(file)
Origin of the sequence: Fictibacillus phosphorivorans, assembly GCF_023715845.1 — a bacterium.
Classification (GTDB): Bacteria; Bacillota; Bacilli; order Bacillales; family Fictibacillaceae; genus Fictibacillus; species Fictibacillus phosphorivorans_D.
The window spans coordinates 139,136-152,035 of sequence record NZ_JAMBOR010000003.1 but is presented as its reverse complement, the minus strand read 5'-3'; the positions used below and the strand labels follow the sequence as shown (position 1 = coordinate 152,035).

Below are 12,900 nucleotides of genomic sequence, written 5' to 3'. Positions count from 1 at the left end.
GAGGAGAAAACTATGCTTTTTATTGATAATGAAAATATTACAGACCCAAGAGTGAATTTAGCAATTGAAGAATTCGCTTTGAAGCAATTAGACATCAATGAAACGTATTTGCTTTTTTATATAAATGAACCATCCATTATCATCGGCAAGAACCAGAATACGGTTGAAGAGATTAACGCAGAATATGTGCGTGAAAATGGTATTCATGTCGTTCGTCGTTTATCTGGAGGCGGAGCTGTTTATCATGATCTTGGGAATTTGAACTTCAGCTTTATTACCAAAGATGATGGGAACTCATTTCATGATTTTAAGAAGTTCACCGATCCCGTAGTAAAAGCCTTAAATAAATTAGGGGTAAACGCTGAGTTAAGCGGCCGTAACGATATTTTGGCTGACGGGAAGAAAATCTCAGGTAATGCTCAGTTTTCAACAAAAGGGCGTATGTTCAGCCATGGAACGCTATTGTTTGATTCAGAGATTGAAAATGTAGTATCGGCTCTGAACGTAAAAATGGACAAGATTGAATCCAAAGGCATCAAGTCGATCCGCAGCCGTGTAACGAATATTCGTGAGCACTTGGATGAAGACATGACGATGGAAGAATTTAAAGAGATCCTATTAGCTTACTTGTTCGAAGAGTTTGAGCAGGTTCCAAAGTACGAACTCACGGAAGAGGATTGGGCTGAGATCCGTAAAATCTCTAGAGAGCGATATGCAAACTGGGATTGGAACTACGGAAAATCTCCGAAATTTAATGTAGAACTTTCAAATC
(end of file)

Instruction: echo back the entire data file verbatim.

Origin of the sequence: Fictibacillus phosphorivorans, assembly GCF_023715845.1 — a bacterium.
Classification (GTDB): Bacteria; Bacillota; Bacilli; order Bacillales; family Fictibacillaceae; genus Fictibacillus; species Fictibacillus phosphorivorans_D.
The window spans coordinates 139,136-152,035 of sequence record NZ_JAMBOR010000003.1 but is presented as its reverse complement, the minus strand read 5'-3'; the positions used below and the strand labels follow the sequence as shown (position 1 = coordinate 152,035).

Below are 12,900 nucleotides of genomic sequence, written 5' to 3'. Positions count from 1 at the left end.
GAGGAGAAAACTATGCTTTTTATTGATAATGAAAATATTACAGACCCAAGAGTGAATTTAGCAATTGAAGAATTCGCTTTGAAGCAATTAGACATCAATGAAACGTATTTGCTTTTTTATATAAATGAACCATCCATTATCATCGGCAAGAACCAGAATACGGTTGAAGAGATTAACGCAGAATATGTGCGTGAAAATGGTATTCATGTCGTTCGTCGTTTATCTGGAGGCGGAGCTGTTTATCATGATCTTGGGAATTTGAACTTCAGCTTTATTACCAAAGATGATGGGAACTCATTTCATGATTTTAAGAAGTTCACCGATCCCGTAGTAAAAGCCTTAAATAAATTAGGGGTAAACGCTGAGTTAAGCGGCCGTAACGATATTTTGGCTGACGGGAAGAAAATCTCAGGTAATGCTCAGTTTTCAACAAAAGGGCGTATGTTCAGCCATGGAACGCTATTGTTTGATTCAGAGATTGAAAATGTAGTATCGGCTCTGAACGTAAAAATGGACAAGATTGAATCCAAAGGCATCAAGTCGATCCGCAGCCGTGTAACGAATATTCGTGAGCACTTGGATGAAGACATGACGATGGAAGAATTTAAAGAGATCCTATTAGCTTACTTGTTCGAAGAGTTTGAGCAGGTTCCAAAGTACGAACTCACGGAAGAGGATTGGGCTGAGATCCGTAAAATCTCTAGAGAGCGATATGCAAACTGGGATTGGAACTACGGAAAATCTCCGAAATTTAATGTAGAACTTTCAAATC